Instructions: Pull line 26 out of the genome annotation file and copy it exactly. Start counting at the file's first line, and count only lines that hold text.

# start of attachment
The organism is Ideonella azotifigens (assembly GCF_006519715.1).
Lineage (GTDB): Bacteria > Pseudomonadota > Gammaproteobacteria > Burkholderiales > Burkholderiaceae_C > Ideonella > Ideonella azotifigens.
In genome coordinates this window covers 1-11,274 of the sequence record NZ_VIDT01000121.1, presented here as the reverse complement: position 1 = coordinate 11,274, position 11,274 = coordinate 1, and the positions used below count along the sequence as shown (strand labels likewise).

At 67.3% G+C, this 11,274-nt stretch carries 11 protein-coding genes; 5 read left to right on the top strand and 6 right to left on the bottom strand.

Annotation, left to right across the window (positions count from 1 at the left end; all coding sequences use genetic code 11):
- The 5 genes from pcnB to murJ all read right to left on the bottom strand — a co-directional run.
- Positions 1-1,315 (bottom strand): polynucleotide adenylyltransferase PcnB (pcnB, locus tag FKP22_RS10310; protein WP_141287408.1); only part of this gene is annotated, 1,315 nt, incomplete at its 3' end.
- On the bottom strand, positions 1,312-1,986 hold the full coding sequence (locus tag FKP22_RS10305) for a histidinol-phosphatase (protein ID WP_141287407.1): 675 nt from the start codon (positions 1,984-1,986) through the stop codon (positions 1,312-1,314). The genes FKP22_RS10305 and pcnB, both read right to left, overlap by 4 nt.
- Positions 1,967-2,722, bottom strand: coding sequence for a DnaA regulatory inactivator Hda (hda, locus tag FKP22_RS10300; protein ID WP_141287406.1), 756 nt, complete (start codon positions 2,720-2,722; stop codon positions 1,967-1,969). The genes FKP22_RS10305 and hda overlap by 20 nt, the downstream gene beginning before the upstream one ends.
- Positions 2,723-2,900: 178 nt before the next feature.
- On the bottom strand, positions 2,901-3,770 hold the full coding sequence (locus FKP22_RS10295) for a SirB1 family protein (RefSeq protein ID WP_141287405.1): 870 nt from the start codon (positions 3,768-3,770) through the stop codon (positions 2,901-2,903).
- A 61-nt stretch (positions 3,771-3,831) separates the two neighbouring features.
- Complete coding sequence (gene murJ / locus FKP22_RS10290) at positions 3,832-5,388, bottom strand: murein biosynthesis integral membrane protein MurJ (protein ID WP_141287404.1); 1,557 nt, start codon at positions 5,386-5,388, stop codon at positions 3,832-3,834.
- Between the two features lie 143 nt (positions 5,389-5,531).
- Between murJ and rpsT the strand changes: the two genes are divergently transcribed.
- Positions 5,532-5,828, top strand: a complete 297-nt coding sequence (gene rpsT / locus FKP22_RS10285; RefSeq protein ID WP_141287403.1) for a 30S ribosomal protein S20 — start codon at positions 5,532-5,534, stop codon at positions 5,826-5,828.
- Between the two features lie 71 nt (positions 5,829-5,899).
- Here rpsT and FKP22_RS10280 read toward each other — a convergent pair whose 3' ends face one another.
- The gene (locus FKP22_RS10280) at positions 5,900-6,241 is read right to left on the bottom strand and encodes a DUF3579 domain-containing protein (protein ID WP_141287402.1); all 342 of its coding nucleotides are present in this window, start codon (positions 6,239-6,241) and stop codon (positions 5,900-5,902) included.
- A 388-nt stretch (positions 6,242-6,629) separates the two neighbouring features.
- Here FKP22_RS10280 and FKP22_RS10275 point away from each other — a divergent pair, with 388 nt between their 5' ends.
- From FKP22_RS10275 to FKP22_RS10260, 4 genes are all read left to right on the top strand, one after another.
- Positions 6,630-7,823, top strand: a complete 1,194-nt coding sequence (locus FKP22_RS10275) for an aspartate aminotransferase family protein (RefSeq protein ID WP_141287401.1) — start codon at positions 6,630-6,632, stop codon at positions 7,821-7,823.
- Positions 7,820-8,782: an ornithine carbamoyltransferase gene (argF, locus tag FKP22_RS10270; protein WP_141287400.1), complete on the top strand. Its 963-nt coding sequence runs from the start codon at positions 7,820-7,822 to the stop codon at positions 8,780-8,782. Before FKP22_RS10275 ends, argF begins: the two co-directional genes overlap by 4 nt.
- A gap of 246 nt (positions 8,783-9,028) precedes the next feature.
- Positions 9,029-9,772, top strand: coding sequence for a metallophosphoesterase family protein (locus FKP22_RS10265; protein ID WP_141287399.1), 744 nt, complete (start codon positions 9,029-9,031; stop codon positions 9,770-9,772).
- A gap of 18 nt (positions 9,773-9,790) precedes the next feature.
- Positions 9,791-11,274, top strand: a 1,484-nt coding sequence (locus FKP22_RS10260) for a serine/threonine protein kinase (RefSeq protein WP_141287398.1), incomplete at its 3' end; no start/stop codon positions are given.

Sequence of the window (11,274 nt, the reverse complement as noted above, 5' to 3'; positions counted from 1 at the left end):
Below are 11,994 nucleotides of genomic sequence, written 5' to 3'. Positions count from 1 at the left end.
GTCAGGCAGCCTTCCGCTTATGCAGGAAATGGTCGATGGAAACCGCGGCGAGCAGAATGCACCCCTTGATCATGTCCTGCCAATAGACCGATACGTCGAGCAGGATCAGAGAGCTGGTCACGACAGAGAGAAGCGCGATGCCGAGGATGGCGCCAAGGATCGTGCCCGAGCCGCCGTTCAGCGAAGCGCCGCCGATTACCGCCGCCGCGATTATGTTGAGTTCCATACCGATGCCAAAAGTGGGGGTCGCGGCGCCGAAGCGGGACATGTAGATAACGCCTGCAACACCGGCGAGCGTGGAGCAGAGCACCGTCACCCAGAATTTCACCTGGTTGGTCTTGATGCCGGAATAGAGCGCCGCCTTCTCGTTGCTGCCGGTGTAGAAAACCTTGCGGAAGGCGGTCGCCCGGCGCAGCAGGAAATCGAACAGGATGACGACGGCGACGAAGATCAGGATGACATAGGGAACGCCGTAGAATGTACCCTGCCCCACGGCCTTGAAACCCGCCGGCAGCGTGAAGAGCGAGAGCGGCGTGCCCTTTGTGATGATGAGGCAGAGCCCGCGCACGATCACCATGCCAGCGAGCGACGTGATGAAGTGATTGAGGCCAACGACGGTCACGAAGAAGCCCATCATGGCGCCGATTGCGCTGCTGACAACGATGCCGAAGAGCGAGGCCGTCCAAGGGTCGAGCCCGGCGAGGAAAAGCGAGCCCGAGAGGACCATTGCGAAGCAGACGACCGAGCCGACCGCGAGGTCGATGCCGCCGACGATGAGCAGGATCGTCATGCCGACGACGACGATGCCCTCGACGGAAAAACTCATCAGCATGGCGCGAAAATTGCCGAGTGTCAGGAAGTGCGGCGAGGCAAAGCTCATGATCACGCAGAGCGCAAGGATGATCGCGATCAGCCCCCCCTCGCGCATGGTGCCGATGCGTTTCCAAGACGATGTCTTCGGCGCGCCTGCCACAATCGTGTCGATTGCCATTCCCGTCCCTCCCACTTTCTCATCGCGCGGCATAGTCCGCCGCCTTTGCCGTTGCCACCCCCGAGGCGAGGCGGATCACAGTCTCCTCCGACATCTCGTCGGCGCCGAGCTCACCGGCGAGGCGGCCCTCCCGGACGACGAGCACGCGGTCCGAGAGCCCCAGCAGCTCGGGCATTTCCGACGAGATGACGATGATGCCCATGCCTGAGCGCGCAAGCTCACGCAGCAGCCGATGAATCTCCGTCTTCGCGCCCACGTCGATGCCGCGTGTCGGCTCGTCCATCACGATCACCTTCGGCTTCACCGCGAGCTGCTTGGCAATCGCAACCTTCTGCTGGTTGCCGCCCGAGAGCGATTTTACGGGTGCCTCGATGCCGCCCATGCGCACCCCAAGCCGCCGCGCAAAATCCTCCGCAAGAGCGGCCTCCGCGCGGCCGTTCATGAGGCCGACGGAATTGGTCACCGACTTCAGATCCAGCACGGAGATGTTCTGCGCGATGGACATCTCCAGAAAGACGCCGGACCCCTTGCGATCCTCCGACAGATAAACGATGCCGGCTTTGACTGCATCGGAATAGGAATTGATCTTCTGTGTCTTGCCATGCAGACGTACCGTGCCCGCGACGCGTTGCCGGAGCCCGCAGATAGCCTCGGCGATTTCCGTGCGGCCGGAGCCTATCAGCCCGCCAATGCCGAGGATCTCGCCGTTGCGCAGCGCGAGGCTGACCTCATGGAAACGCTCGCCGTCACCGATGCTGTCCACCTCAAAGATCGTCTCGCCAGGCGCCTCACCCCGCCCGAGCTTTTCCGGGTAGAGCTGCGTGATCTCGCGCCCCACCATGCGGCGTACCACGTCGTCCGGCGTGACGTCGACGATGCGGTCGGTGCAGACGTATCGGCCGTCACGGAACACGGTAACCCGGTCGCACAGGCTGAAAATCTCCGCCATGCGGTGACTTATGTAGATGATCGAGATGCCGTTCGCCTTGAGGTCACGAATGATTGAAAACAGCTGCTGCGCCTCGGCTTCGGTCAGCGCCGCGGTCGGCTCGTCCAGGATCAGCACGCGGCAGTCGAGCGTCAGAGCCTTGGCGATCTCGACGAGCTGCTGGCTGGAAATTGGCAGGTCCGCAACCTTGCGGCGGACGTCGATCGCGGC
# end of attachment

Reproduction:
- Positions 9,029-9,772, top strand: coding sequence for a metallophosphoesterase family protein (locus FKP22_RS10265; protein ID WP_141287399.1), 744 nt, complete (start codon positions 9,029-9,031; stop codon positions 9,770-9,772).